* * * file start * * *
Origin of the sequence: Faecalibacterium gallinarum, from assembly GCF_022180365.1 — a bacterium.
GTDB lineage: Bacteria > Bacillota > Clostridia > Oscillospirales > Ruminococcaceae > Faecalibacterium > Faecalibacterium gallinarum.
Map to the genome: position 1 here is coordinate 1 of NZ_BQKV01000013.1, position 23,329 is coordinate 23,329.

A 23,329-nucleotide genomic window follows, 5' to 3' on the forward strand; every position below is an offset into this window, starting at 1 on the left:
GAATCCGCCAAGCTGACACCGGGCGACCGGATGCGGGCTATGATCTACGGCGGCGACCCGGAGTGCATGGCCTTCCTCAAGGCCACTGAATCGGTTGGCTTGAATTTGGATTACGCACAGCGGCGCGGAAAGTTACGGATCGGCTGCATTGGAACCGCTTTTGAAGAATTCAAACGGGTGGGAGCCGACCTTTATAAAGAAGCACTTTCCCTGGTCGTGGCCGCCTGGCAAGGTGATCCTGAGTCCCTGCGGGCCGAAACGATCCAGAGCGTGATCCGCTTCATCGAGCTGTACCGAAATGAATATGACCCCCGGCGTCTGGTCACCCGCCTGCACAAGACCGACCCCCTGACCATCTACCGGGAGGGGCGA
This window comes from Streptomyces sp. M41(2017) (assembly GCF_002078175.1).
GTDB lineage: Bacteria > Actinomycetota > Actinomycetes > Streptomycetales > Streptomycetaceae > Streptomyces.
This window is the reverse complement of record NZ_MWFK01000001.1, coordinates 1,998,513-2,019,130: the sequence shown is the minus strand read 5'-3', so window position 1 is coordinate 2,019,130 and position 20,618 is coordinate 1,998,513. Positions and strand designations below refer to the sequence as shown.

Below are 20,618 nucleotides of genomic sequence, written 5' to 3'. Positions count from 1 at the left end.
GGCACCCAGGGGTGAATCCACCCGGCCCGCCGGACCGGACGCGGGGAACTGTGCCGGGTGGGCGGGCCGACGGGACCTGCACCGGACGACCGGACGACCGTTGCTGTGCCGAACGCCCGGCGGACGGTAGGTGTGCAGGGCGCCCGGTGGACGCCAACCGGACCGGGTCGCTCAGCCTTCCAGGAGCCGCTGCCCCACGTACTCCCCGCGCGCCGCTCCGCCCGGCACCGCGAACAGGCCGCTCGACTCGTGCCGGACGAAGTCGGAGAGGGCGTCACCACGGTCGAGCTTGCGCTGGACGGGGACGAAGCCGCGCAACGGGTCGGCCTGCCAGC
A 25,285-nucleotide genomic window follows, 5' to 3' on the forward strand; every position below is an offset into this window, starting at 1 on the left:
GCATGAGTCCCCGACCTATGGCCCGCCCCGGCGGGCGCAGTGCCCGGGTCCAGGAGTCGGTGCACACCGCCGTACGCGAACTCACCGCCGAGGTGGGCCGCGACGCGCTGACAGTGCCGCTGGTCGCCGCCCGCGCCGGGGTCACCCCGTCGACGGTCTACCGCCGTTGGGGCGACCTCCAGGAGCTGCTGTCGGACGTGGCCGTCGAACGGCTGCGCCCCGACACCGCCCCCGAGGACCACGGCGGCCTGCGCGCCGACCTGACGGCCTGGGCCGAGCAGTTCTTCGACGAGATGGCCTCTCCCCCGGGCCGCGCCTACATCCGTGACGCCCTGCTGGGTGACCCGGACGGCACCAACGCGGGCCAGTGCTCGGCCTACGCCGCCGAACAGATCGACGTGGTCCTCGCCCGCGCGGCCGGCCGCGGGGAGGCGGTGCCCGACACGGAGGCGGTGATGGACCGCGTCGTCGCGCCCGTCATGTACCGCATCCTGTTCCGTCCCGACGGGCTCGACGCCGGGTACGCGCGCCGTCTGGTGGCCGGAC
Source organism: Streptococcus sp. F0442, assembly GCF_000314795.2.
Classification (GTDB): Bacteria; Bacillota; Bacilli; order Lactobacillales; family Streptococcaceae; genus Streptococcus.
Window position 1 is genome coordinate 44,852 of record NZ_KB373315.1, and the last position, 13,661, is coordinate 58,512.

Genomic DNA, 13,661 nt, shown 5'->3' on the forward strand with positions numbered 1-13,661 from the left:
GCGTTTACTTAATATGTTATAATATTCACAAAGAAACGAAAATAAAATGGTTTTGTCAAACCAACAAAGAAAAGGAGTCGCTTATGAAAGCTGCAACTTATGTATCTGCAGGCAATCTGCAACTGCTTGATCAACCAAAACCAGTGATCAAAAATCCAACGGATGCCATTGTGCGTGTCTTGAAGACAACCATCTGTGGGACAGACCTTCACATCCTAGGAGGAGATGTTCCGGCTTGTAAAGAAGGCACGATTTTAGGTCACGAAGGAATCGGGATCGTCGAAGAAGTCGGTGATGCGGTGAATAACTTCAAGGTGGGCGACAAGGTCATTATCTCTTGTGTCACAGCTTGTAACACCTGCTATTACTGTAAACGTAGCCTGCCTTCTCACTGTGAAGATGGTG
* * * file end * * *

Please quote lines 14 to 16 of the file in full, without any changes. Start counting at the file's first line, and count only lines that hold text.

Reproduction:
Classification (GTDB): Bacteria; Bacillota; Bacilli; order Lactobacillales; family Streptococcaceae; genus Streptococcus.
Window position 1 is genome coordinate 44,852 of record NZ_KB373315.1, and the last position, 13,661, is coordinate 58,512.

Genomic DNA, 13,661 nt, shown 5'->3' on the forward strand with positions numbered 1-13,661 from the left: